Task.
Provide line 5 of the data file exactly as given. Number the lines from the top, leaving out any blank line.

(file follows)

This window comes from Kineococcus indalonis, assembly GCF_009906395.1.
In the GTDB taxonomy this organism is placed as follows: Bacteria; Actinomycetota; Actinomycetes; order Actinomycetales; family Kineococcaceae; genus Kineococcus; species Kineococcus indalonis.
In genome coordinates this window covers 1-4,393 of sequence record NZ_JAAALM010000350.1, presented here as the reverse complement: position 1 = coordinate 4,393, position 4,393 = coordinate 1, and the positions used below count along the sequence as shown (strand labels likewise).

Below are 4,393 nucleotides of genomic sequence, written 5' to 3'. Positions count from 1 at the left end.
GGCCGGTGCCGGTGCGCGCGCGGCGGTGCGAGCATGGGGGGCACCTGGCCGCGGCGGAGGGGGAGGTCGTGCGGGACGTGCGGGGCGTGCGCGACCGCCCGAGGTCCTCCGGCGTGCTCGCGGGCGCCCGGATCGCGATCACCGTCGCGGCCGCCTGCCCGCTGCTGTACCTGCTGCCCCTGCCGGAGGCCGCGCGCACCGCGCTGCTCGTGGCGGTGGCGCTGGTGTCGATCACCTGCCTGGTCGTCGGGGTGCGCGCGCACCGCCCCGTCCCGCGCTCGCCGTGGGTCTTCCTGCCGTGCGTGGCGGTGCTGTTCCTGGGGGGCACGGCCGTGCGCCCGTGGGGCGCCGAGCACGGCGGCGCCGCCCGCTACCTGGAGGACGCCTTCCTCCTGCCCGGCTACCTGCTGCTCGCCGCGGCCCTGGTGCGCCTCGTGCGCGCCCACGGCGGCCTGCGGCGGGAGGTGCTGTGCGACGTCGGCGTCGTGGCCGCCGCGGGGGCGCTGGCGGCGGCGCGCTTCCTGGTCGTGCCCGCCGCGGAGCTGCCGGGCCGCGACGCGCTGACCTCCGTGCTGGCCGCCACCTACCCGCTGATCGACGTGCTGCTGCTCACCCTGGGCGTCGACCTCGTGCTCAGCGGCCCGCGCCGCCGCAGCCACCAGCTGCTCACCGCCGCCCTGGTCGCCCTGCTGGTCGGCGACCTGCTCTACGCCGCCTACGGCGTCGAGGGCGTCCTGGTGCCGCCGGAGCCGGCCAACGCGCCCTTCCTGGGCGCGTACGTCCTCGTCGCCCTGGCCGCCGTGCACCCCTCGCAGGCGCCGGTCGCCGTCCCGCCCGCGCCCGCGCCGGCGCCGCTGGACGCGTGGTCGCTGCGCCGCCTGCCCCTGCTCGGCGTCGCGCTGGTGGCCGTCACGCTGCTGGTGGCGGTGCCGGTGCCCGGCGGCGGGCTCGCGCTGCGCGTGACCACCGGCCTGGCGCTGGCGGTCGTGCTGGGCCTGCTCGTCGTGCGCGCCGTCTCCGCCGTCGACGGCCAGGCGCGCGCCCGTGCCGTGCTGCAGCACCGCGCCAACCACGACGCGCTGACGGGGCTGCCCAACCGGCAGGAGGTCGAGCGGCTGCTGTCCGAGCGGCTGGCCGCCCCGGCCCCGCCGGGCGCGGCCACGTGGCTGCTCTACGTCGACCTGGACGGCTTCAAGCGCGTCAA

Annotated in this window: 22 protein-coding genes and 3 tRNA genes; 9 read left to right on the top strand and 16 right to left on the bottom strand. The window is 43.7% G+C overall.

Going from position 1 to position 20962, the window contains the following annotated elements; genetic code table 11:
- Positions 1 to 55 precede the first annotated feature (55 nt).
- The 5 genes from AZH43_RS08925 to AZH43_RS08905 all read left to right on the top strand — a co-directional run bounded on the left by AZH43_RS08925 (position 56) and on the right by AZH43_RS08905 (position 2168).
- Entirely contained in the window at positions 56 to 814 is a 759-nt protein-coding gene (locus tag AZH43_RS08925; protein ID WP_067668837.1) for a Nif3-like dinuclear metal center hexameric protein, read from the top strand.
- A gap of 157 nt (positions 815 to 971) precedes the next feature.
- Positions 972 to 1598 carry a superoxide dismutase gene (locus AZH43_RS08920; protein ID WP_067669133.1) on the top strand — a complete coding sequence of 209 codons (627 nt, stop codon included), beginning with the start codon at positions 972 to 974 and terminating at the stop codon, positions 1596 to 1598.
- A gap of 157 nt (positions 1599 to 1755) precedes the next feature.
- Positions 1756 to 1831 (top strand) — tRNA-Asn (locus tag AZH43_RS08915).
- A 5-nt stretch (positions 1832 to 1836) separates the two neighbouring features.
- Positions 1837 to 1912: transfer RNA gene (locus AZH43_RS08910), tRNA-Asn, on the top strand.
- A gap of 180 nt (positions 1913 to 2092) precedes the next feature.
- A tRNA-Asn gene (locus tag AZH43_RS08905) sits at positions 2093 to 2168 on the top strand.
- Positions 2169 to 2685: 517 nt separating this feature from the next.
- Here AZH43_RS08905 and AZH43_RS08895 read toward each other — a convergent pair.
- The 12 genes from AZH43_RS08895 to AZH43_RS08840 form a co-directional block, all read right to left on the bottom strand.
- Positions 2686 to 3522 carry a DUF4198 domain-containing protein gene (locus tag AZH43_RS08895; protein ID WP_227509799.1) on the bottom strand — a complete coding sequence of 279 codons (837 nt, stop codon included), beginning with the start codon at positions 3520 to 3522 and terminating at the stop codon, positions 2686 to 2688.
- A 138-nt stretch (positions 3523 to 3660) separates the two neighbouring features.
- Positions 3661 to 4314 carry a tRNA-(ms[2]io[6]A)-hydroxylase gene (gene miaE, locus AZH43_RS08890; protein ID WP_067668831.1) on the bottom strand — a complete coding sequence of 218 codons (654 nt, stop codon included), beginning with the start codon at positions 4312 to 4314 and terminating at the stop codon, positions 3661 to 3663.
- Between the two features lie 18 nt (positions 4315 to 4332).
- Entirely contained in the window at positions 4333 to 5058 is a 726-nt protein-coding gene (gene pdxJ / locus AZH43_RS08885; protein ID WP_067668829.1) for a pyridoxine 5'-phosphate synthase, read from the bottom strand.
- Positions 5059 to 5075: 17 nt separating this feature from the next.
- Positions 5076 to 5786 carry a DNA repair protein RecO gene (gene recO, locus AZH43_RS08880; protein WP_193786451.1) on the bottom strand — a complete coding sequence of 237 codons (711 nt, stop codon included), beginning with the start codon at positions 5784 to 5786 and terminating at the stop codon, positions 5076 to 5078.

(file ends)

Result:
GGCCGGTGCCGGTGCGCGCGCGGCGGTGCGAGCATGGGGGGCACCTGGCCGCGGCGGAGGGGGAGGTCGTGCGGGACGTGCGGGGCGTGCGCGACCGCCCGAGGTCCTCCGGCGTGCTCGCGGGCGCCCGGATCGCGATCACCGTCGCGGCCGCCTGCCCGCTGCTGTACCTGCTGCCCCTGCCGGAGGCCGCGCGCACCGCGCTGCTCGTGGCGGTGGCGCTGGTGTCGATCACCTGCCTGGTCGTCGGGGTGCGCGCGCACCGCCCCGTCCCGCGCTCGCCGTGGGTCTTCCTGCCGTGCGTGGCGGTGCTGTTCCTGGGGGGCACGGCCGTGCGCCCGTGGGGCGCCGAGCACGGCGGCGCCGCCCGCTACCTGGAGGACGCCTTCCTCCTGCCCGGCTACCTGCTGCTCGCCGCGGCCCTGGTGCGCCTCGTGCGCGCCCACGGCGGCCTGCGGCGGGAGGTGCTGTGCGACGTCGGCGTCGTGGCCGCCGCGGGGGCGCTGGCGGCGGCGCGCTTCCTGGTCGTGCCCGCCGCGGAGCTGCCGGGCCGCGACGCGCTGACCTCCGTGCTGGCCGCCACCTACCCGCTGATCGACGTGCTGCTGCTCACCCTGGGCGTCGACCTCGTGCTCAGCGGCCCGCGCCGCCGCAGCCACCAGCTGCTCACCGCCGCCCTGGTCGCCCTGCTGGTCGGCGACCTGCTCTACGCCGCCTACGGCGTCGAGGGCGTCCTGGTGCCGCCGGAGCCGGCCAACGCGCCCTTCCTGGGCGCGTACGTCCTCGTCGCCCTGGCCGCCGTGCACCCCTCGCAGGCGCCGGTCGCCGTCCCGCCCGCGCCCGCGCCGGCGCCGCTGGACGCGTGGTCGCTGCGCCGCCTGCCCCTGCTCGGCGTCGCGCTGGTGGCCGTCACGCTGCTGGTGGCGGTGCCGGTGCCCGGCGGCGGGCTCGCGCTGCGCGTGACCACCGGCCTGGCGCTGGCGGTCGTGCTGGGCCTGCTCGTCGTGCGCGCCGTCTCCGCCGTCGACGGCCAGGCGCGCGCCCGTGCCGTGCTGCAGCACCGCGCCAACCACGACGCGCTGACGGGGCTGCCCAACCGGCAGGAGGTCGAGCGGCTGCTGTCCGAGCGGCTGGCCGCCCCGGCCCCGCCGGGCGCGGCCACGTGGCTGCTCTACGTCGACCTGGACGGCTTCAAGCGCGTCAA